Other commercial oligonucleotide microarrays

Other commercially available oligonucleotide microarrays are prepared using inkjet technology (Rossetta/Agilent) (24). This system was first described as a flexible system for gene expression profiling using arrays of tens of thousands of oligonucleotides synthesized in situ which are ink-jet printed using standard phosphoramidite chemistry methods. Hughes et al. reported that 60-mer oligonucleotides reliably detect transcript ratios at one copy per cell in complex biological samples, and that ink-jet arrays are compatible with several sample amplification and labeling techniques (24). In the sample preparation, different fluorescent-labeled nucleotides (Cy3/Cy5) can be incorporated into the cRNAs in Rosetta arrays, similar to cDNA microarrays.

2) cDNA microarrays

cDNA microarrays are made by spotting cDNAs, usually PCR-amplified sequences from bacterial libraries, onto glass slides (25). cDNA microarrays comprise relatively long DNA molecules immobilized on a solid surface and are mostly used for large-scale screening and expression studies. cDNA microarrays can not be used for mutation or genotyping analysis, which should be performed using oligonucleotide microarrays (2). Spot sizes range from 80~150 µm in diameter, and arrays can contain up to 80,000 spots (17). In terms of sample preparation, RNA from cells is reverse transcribed into cDNA, which is then fluorescently or radioactively labeled and used to probe a predetermined DNA set. Two different fluorescent dyes (usually Cy5 and Cy3) are used for cDNA microarray analysis, and a typical analysis may consist of a normal tissue sample being labeled with a green dye and a cancer tissue sample being labeled with a red dye. If both samples bind to the same target on a chip, a yellow signal is obtained, and a scanner is used to assess differing red/green/yellow emissions (26). The greater the hybridization signal from probe-DNA binding, the higher the concentration of the RNA within the original sample (27). In the example of target preparations, total RNA extracted from cells is fluorescently labeled by oligo dT-primed reverse transcription using nucleotides tagged with either Cy3 or Cy5. The unincorporated fluor-dUTPs are removed, the Cy3 and Cy5 probes combined, and then mixed with blockers. Agarose gel electrophoresis is usually used to assess the quality and quantity of extracted RNA. However, when the amount of RNA is limited, RNA quality and quantity can be assessed using the microcapillary-based Bionalyzer (Agilent Technologies), which can analyze as little as 5 ng of total RNA (17). The target mixture is hybridized to the probes on the microarrays for 16~24 hours, the array is then washed and scanned (20). Most microarray amplification methods make use of a linear-based amplification method using T7 RNA polymerase, resulting in amplified RNA (aRNA). Microarray studies that use the aRNA synthesis protocol require one amplification round, allowing as little as 10 ng or 1,000 cells to be used for the initial input (27,28) (Fig. 2).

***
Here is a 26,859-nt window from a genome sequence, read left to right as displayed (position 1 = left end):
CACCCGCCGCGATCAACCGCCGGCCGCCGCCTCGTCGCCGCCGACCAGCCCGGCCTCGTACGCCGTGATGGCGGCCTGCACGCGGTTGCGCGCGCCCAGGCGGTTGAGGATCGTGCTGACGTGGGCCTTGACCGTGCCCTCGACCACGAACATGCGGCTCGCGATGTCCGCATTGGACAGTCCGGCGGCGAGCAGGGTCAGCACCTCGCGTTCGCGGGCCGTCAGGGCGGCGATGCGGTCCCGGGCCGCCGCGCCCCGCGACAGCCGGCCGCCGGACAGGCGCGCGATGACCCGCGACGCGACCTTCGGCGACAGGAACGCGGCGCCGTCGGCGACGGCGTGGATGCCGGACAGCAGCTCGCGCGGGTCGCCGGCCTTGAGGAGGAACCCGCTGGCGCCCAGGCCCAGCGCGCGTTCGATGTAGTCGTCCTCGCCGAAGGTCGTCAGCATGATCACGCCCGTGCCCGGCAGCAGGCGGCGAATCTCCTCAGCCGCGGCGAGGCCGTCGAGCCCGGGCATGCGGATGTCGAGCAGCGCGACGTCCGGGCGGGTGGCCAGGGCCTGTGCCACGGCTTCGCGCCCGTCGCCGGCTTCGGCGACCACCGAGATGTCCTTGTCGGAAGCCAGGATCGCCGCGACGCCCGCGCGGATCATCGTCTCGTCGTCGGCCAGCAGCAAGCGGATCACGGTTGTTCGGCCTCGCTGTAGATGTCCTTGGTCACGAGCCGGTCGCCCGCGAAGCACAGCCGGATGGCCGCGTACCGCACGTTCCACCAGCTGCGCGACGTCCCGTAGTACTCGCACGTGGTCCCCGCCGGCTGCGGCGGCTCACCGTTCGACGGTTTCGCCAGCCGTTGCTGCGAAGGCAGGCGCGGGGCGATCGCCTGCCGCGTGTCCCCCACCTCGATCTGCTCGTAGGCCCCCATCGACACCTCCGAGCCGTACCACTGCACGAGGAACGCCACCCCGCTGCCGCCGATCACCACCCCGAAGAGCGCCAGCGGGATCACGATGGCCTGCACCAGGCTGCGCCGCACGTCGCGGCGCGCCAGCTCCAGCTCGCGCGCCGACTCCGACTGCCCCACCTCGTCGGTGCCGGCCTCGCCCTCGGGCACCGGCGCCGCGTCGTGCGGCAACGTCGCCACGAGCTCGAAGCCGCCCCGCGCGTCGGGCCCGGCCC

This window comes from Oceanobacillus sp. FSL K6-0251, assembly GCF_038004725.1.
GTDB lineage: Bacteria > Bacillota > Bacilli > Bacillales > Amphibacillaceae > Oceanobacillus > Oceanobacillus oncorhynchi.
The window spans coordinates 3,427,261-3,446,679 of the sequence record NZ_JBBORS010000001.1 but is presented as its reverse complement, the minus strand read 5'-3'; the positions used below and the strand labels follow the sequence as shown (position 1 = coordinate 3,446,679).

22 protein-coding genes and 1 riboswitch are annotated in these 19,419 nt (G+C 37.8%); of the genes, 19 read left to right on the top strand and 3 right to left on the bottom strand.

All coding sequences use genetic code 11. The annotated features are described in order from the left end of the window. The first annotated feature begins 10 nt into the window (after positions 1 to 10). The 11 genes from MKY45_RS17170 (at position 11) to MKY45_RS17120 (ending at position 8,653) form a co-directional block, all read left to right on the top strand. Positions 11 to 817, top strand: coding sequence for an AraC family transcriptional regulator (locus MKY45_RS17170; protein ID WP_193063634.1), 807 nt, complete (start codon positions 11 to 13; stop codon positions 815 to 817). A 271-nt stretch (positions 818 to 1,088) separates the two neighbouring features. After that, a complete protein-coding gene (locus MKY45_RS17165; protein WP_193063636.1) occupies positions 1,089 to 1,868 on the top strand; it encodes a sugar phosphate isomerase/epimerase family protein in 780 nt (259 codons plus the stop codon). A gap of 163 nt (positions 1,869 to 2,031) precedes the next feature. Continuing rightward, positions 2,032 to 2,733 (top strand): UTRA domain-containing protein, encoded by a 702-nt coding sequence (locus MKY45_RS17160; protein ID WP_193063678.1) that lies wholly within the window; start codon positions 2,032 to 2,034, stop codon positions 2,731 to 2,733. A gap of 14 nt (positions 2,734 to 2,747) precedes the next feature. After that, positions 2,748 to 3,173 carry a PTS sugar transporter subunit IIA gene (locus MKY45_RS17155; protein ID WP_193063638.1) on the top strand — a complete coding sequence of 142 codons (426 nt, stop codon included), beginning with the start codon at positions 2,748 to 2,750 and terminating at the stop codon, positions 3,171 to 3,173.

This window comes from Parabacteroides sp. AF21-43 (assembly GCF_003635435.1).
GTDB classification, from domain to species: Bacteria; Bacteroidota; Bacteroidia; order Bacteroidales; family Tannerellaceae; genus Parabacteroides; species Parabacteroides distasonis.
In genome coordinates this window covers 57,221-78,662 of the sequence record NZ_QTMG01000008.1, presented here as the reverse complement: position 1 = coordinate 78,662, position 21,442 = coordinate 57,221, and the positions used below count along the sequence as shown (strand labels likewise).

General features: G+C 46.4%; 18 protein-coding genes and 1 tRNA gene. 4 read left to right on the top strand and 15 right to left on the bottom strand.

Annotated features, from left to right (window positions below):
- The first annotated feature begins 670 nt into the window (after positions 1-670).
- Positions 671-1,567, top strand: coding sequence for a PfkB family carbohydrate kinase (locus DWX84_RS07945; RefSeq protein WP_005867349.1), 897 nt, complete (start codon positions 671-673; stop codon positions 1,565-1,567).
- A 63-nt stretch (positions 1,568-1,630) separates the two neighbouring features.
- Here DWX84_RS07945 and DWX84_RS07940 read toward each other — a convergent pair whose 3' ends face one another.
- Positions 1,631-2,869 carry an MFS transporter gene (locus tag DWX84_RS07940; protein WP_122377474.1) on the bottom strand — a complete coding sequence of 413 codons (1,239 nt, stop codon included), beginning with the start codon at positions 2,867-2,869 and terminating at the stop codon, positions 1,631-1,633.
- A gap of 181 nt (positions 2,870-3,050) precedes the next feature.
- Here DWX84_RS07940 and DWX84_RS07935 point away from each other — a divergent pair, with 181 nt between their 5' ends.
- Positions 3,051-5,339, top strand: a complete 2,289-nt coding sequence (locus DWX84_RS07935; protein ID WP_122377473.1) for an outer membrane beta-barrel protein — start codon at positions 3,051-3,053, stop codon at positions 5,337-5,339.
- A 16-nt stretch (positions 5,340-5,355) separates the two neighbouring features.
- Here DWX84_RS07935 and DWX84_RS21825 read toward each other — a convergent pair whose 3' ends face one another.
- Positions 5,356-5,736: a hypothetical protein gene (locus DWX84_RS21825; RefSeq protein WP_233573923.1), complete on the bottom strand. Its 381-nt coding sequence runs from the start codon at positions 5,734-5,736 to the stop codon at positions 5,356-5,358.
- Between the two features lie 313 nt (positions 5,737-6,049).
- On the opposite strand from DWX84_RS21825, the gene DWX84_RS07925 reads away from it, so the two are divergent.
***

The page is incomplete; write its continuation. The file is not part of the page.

Fig. 2

Experimental workflows for performing gene expression analysis using oligonucleotide and cDNA microarrays.


1) Mutation and genotyping analysis